A drug commonly prescribed to women to treat morning sickness has recently been demonstrated to not be effective. Although this finding, impacting health providers and pregnant women across the country, is newsworthy, it is the conflicted and controversial history leading up to this discovery that has caused great concern by health policy experts, physicians, researchers and media alike. The story stems back 60 years, and involves legal claims of malformations, conflicts of interest and influence by the pharmaceutical industry, and hidden clinical trial results, and it highlights the practices of secrecy at Health Canada, following a physician’s seven-year quest for industry data.
There are over 300,000 prescriptions written annually for Diclectin, the only prescription drug approved by Health Canada to treat symptoms of morning sickness during pregnancy. Diclectin is made up of an antihistamine (doxylamine succinate) and vitamin B6. The drug costs approximately 90 dollars a month, or 174 dollars for 100 tablets, and is covered by publicly-funded provincial drug plans. Dr. Nav Persaud, a Family Doctor and Researcher at St. Michael’s Hospital in Toronto, was one of many doctors prescribing the drug when a patient asked about its efficacy. When reviewing the scientific literature, he was unable to find any data. It was at this point, in 2011, that he requested information about the drug from Health Canada. The request was denied; the information was classified as confidential business information. This was the beginning of a multi-year effort to examine the clinical trial data and effectiveness of the drug.
The 60-year History of Diclectin
In the Spring of 2015, Dr. Persaud’s story and concerns about Diclectin began to be published. One of the publications on the matter was a detailed history of Diclectin in an article published by MacLean’s Magazine. This was not the first time concern had been raised about Diclectin.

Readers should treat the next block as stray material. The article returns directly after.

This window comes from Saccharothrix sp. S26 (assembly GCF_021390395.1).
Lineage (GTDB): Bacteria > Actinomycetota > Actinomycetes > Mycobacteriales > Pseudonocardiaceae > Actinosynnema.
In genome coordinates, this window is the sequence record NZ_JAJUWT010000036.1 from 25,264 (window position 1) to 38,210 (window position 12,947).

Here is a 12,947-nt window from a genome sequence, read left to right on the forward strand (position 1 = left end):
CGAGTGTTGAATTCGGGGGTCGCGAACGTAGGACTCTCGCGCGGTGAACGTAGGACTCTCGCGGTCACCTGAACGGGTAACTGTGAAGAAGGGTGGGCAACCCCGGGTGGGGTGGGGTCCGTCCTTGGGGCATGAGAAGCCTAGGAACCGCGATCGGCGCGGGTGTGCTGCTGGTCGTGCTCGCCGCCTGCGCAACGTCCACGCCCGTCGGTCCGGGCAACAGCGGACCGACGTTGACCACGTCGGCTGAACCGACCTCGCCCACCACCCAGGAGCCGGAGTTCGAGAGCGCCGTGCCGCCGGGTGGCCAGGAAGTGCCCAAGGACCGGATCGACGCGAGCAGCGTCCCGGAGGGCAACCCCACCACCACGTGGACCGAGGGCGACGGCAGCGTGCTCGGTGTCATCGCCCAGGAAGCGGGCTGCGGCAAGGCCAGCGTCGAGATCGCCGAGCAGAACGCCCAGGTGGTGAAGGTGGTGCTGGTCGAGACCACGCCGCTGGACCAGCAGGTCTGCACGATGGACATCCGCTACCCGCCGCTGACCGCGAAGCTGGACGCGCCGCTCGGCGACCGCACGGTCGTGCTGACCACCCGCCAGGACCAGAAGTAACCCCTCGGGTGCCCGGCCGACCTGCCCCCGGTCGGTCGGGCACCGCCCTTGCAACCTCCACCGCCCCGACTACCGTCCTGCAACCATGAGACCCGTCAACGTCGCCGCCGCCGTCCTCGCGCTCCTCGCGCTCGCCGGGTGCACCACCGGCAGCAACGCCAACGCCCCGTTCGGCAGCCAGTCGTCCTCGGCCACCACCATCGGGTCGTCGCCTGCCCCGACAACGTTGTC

This history starts with a morning sickness drug called Bendectin, first approved by the FDA in 1956, produced by Richardson-Merrell, Inc. The drug contained three ingredients: doxylamine succinate (an antihistamine), pyridoxine hydrochloride (vitamin B) and dicyclomine hydrochloride (an antispasmodic). In 1976 the drug was reformulated and the antispasmodic was removed. It was shortly thereafter, in 1977, that the first of approximately 2000 claims were brought forward in the U.S., alleging the drug was responsible for birth defects. These lawsuits exposed that the research into the drug was extremely limited. However, federal judges shut down these cases through variety of procedural means, and verdicts in favour of plaintiffs were overturned. In 1983 Bendectin was removed from market, the manufacturer citing financial reasons for its removal. Canada remained the only country to continue to make pyridoxine-doxylamine, available in a generic version. It was produced by Quebec-based Duchesnay Inc.